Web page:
Because of the risks with too much omega-6 and too little omega-3, we feel it is important to investigate this in detail. Let’s take a look at the importance of the ratio between these two fatty acids next.
Optimal Omega-3 vs Omega-6 Ratio
What’s the optimal ratio to aim for daily? Why is it important? How can an adequate ratio help the body function at its best? We’ll start answering those questions here. Let’s start off by saying that most people today have much higher levels of omega-6 than omega-3. Take note, this means that it is very rare for the majority of people to have a balanced or healthy omega 3 to omega 6 ratio. Many people, especially those on a typical United States diet, are not exposed to a diet that has a healthy ratio between the two. Research shows that we face upwards of a 15:1 ratio of omega-6: omega-3. Our goal should be closer 4:1 and in some cases studies show 2.5:1 is even better. Wow, that is a huge discrepancy between what we are consuming and what the body needs!
It should be clear by now that we are consuming a lot of omega-6 and not enough omega-3. Omega-6 is known to be an inflammatory fatty acid. On the flip side, omega 3 is anti-inflammatory. In quick summary, too much omega-6 is not good and not enough omega-3 is just the same… not good! Let’s stop here and say that inflammation in the body is beneficial as it acts as protection from injuries and infections. With that being said, chronic inflammation should be avoided at all costs and too much omega-6 and too little omega-3 can certainly contribute to this. Finding and creating a balance in consumption of these two fatty acids can aid in reducing inflammation in the body. A little reminder here, inflammation, especially that of the chronic kind can contribute to several health issues. This is just one reason that taking a supplement of omega-3 can be beneficial, to make sure you are getting enough while being conscious of lowering the omega-6 intake.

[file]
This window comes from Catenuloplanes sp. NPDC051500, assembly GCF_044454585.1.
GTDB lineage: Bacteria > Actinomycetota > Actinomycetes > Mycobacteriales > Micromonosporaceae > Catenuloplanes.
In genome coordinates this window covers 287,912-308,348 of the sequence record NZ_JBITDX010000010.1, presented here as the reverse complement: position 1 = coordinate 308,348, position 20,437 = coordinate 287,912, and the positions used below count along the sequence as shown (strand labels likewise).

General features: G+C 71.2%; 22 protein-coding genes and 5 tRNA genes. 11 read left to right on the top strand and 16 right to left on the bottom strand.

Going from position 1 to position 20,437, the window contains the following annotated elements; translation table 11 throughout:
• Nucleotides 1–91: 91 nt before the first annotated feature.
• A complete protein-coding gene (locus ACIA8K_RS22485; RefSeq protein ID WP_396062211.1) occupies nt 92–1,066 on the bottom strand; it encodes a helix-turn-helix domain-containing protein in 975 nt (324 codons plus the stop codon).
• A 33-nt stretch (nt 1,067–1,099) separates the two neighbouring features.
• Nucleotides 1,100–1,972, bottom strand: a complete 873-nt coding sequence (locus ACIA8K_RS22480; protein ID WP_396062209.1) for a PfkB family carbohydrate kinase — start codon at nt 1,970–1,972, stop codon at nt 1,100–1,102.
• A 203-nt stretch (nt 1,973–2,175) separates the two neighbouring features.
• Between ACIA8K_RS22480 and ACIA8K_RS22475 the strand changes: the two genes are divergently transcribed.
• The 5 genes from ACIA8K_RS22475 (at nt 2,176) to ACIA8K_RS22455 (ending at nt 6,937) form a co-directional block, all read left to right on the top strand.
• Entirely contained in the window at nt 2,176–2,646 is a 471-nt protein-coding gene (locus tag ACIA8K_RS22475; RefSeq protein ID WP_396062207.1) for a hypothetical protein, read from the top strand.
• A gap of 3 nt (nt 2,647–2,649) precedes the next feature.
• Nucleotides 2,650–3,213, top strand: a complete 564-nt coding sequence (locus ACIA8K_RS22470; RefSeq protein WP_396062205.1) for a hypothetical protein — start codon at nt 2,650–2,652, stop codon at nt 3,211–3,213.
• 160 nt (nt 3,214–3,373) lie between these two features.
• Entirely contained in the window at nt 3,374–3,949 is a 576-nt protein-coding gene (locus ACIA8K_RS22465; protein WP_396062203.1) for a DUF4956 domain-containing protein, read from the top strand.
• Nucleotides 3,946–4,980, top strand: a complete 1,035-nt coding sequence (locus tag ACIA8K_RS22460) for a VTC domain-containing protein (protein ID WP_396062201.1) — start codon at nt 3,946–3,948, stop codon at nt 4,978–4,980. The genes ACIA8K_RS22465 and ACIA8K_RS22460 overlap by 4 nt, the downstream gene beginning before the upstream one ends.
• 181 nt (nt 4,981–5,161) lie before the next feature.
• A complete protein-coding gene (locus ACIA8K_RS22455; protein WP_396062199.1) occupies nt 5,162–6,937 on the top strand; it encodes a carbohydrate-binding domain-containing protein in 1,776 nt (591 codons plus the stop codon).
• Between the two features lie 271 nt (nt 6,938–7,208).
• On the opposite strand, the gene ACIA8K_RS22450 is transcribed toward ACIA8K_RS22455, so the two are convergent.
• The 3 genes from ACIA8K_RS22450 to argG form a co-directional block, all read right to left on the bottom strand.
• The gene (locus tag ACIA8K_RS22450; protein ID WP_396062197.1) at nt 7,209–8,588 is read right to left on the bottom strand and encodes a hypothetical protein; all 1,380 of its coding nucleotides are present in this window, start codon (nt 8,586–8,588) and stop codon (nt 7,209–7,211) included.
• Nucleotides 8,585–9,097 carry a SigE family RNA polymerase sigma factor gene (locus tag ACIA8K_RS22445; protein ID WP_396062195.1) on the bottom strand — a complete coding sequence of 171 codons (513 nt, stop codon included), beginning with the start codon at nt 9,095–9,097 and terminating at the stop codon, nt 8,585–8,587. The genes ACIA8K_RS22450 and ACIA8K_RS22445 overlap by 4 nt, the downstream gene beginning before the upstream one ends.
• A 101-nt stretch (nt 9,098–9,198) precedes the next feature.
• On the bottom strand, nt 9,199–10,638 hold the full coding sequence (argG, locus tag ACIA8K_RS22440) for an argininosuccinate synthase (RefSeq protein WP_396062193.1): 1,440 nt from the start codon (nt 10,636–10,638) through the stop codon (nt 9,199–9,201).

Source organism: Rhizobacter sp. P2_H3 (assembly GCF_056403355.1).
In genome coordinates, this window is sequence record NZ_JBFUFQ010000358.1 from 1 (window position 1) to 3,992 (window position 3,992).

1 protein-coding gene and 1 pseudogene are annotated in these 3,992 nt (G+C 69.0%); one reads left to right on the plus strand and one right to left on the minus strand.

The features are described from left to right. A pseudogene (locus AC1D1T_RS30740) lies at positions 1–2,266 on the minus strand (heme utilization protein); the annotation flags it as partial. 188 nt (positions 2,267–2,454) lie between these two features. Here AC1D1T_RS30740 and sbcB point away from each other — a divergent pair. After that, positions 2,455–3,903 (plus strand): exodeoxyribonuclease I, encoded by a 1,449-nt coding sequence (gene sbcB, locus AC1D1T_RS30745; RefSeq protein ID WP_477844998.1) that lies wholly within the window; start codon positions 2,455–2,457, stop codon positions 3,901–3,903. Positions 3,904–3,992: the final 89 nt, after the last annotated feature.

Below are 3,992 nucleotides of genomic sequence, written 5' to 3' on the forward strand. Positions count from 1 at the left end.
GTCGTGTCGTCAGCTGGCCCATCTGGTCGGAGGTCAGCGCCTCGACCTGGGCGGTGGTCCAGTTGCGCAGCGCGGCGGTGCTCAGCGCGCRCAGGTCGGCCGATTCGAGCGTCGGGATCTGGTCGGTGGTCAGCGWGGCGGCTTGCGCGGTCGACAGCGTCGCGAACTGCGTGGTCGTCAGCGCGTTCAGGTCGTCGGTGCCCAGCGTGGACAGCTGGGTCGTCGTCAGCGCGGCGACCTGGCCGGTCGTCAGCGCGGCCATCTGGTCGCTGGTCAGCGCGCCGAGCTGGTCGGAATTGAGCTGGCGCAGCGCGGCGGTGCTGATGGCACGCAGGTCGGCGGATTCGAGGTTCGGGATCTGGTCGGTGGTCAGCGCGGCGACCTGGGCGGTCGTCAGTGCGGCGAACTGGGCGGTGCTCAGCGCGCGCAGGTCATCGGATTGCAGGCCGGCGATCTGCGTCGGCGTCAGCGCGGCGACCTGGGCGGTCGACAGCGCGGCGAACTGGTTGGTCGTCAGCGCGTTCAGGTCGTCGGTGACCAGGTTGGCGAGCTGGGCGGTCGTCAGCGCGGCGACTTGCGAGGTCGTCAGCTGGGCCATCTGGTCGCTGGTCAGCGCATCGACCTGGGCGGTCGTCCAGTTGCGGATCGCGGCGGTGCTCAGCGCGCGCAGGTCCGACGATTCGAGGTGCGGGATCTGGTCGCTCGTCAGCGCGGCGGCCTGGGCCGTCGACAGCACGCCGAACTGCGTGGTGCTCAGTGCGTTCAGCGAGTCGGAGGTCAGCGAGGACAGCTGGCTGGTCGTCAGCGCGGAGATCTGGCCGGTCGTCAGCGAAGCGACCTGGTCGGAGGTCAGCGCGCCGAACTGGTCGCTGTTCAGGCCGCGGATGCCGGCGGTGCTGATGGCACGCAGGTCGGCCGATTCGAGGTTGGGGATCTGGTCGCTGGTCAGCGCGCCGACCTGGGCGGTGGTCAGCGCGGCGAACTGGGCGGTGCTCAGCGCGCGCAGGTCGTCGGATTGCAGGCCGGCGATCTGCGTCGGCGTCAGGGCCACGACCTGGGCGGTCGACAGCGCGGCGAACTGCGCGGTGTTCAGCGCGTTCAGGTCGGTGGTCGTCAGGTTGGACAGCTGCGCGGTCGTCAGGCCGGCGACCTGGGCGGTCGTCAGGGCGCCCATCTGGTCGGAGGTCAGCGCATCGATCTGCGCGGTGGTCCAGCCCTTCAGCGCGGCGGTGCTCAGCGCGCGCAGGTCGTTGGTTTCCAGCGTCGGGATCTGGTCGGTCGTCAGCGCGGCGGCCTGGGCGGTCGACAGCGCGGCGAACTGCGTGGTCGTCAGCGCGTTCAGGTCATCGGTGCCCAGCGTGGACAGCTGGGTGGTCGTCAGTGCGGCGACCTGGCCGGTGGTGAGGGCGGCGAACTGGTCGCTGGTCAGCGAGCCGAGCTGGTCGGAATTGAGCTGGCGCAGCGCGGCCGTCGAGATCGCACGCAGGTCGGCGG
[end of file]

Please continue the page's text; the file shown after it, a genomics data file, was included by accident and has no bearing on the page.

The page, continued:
As you can see from the research up to this point, it is obvious that we get plenty, often too much, omega-6 in our diets. So that’s not really an issue, what we need to focus on, what the real issue at hand is, consists of actually lowering the amount of omega-6 and increase the omega-3. Knowing all of this you might be asking yourself how you can change your diet to maximize your fatty acid consumption. What can you do to find an optimal omega-3 vs omega-6 ratio? First, you can minimize foods with vegetable oils, including those that are cooked with them. Second, consume more omega-3 rich foods. We have included food lists below for both omega-6 and omega-3 so you can take control of decreasing and increasing accordingly. The third thing that you can do is to add an omega-3 supplement. Let’s look at this last topic in more detail next.